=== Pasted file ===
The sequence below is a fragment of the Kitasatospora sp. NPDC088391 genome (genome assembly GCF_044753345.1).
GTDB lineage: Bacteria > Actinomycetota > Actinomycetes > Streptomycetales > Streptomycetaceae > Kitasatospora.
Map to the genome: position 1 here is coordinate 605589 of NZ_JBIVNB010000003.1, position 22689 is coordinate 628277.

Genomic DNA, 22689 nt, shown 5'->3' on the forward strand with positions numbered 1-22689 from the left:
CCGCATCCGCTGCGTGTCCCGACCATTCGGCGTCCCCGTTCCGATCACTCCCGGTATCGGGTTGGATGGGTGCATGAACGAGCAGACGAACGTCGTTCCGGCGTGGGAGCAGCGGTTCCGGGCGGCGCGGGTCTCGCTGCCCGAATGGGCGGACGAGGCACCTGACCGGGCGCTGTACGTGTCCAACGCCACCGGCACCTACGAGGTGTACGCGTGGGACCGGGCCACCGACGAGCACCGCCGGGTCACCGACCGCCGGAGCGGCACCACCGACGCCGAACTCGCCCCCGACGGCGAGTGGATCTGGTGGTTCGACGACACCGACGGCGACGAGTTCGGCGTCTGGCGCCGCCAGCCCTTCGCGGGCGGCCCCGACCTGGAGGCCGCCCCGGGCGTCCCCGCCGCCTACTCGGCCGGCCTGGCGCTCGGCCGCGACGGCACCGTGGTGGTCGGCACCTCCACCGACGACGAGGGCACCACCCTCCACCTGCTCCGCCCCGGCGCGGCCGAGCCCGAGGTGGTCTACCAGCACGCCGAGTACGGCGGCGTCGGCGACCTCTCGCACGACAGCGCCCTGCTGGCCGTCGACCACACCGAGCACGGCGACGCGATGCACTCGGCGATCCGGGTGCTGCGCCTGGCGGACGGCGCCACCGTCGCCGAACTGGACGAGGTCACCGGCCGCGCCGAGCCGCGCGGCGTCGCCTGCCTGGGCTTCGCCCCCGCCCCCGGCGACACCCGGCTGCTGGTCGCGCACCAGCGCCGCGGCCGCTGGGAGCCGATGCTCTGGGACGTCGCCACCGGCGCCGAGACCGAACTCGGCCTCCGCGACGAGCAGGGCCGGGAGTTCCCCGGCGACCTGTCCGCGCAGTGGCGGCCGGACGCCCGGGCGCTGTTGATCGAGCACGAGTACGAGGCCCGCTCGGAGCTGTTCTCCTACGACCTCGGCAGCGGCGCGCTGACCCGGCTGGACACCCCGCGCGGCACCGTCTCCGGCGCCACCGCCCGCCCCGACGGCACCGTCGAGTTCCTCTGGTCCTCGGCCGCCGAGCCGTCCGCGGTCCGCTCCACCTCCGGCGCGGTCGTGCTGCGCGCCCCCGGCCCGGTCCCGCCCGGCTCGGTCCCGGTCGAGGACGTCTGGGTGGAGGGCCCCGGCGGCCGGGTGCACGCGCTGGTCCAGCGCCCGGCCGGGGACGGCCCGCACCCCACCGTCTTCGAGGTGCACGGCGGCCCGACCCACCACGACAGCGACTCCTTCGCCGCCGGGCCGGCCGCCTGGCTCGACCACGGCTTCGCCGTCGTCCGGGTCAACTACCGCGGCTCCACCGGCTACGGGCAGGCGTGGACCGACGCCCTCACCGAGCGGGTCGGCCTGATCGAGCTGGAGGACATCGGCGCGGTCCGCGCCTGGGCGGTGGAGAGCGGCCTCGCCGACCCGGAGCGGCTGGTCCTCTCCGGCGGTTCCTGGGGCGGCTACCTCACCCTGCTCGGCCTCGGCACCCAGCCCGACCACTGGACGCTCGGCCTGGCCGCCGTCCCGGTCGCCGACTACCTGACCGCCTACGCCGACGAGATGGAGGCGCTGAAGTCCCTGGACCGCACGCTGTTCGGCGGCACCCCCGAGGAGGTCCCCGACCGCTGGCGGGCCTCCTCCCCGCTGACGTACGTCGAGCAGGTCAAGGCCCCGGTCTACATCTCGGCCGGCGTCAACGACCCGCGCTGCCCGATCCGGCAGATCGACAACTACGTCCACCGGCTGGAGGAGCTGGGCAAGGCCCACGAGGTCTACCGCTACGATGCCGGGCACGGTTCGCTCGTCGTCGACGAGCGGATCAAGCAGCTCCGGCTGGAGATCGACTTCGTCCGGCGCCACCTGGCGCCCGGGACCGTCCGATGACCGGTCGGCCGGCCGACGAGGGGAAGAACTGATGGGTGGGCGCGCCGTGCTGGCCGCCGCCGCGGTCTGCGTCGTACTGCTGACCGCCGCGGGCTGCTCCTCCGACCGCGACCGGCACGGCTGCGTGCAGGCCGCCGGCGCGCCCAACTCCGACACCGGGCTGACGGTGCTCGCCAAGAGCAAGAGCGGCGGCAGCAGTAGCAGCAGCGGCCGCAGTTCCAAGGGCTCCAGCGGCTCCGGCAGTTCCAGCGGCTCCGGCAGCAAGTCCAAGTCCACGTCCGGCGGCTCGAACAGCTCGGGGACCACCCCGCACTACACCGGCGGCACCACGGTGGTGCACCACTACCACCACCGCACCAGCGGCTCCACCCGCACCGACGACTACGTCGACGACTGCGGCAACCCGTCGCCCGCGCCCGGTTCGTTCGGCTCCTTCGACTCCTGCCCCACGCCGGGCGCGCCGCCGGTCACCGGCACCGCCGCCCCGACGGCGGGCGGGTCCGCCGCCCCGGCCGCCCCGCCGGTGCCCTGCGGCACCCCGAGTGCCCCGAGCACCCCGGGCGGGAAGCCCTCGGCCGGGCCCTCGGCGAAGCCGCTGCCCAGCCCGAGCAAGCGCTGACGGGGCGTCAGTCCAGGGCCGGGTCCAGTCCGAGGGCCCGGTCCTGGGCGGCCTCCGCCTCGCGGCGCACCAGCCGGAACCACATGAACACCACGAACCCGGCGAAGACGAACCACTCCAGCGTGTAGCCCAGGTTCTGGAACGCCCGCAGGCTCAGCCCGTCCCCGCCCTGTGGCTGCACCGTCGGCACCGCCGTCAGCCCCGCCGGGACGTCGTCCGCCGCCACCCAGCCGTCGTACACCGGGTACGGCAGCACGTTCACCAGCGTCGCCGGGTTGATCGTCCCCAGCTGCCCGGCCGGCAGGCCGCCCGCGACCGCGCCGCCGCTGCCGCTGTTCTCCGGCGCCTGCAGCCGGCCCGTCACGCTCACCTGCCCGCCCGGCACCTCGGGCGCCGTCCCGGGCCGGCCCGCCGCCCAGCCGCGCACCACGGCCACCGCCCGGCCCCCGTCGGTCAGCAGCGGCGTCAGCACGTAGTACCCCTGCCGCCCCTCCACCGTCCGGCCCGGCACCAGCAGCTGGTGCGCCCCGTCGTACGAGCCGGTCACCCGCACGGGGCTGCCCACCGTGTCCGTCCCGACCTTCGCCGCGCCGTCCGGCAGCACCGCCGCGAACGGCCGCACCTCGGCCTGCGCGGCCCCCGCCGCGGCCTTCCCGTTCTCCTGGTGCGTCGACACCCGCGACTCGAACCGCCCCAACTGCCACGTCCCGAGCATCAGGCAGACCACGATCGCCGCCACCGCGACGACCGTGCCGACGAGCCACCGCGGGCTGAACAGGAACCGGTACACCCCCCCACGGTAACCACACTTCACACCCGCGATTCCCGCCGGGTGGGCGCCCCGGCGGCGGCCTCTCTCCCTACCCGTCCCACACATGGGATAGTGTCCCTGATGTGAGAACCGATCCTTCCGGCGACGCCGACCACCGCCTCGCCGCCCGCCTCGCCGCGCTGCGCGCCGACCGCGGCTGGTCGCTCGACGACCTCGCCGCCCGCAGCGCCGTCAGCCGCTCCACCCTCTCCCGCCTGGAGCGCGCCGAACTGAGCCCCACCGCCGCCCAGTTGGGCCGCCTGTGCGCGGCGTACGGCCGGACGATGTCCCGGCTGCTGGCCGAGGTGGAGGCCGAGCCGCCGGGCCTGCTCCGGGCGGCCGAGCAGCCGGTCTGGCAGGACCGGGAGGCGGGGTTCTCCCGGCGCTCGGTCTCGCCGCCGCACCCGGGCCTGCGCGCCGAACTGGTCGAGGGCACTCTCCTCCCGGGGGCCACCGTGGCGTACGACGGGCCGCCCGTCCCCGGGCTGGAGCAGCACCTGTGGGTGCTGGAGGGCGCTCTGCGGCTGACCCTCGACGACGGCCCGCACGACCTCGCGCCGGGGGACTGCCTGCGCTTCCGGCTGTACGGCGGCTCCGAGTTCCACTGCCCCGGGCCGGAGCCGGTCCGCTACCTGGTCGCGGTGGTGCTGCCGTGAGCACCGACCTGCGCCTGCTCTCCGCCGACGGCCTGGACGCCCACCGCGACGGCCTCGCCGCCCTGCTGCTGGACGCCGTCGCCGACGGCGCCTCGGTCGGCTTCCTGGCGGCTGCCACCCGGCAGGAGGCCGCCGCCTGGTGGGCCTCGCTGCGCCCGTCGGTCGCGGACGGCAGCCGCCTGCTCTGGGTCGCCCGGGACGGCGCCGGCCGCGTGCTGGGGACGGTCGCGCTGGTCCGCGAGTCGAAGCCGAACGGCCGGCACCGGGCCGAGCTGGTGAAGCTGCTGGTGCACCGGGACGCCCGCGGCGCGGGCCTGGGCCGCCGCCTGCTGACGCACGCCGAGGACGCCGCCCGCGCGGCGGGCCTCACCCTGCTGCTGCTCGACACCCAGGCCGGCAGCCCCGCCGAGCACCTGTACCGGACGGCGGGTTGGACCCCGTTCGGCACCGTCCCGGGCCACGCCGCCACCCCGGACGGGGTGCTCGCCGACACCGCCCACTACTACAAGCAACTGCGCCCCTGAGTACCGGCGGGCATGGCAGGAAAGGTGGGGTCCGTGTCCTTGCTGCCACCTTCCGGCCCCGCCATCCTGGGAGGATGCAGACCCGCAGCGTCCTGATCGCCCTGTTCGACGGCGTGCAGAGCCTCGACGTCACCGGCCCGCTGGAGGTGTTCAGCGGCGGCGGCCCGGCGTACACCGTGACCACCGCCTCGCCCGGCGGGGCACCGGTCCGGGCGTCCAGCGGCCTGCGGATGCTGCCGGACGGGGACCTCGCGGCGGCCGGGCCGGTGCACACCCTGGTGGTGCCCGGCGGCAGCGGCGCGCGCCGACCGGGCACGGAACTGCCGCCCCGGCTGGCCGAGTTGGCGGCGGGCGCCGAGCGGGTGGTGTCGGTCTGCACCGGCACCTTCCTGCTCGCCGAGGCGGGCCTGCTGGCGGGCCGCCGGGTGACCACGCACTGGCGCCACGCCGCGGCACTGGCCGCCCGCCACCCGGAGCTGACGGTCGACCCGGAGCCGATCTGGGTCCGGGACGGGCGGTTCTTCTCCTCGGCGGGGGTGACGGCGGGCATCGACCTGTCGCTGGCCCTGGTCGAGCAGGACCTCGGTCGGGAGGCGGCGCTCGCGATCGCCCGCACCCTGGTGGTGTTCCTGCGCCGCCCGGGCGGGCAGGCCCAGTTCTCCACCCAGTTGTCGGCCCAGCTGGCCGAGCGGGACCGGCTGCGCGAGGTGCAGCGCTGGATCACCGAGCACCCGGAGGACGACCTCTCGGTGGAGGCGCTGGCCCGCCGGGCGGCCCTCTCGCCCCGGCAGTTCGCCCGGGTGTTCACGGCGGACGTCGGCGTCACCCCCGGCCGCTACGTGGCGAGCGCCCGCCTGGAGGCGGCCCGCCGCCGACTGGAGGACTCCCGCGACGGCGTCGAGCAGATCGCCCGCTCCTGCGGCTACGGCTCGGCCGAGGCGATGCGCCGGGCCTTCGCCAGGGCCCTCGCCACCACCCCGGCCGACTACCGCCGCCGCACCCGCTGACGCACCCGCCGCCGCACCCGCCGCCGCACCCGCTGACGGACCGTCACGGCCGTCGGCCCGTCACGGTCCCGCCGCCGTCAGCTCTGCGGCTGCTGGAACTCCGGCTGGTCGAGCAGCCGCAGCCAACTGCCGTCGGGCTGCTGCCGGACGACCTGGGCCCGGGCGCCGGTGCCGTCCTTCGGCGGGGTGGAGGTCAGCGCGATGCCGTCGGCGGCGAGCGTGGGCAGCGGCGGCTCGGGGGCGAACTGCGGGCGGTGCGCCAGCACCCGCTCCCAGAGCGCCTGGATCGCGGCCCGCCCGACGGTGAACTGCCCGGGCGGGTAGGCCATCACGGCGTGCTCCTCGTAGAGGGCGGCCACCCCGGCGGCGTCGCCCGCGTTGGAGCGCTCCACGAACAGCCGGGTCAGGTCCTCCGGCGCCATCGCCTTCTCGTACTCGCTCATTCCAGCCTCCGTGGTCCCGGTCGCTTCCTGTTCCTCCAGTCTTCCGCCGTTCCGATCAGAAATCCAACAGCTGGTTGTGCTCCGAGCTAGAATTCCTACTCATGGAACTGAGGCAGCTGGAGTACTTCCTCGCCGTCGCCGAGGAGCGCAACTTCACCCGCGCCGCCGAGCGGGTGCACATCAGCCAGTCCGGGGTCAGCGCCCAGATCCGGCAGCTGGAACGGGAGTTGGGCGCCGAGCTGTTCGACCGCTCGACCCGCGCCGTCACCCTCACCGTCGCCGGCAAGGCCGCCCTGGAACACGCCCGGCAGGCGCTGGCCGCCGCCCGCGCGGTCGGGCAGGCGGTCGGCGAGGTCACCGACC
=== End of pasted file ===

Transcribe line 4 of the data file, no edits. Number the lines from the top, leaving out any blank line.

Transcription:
Genomic DNA, 22689 nt, shown 5'->3' on the forward strand with positions numbered 1-22689 from the left: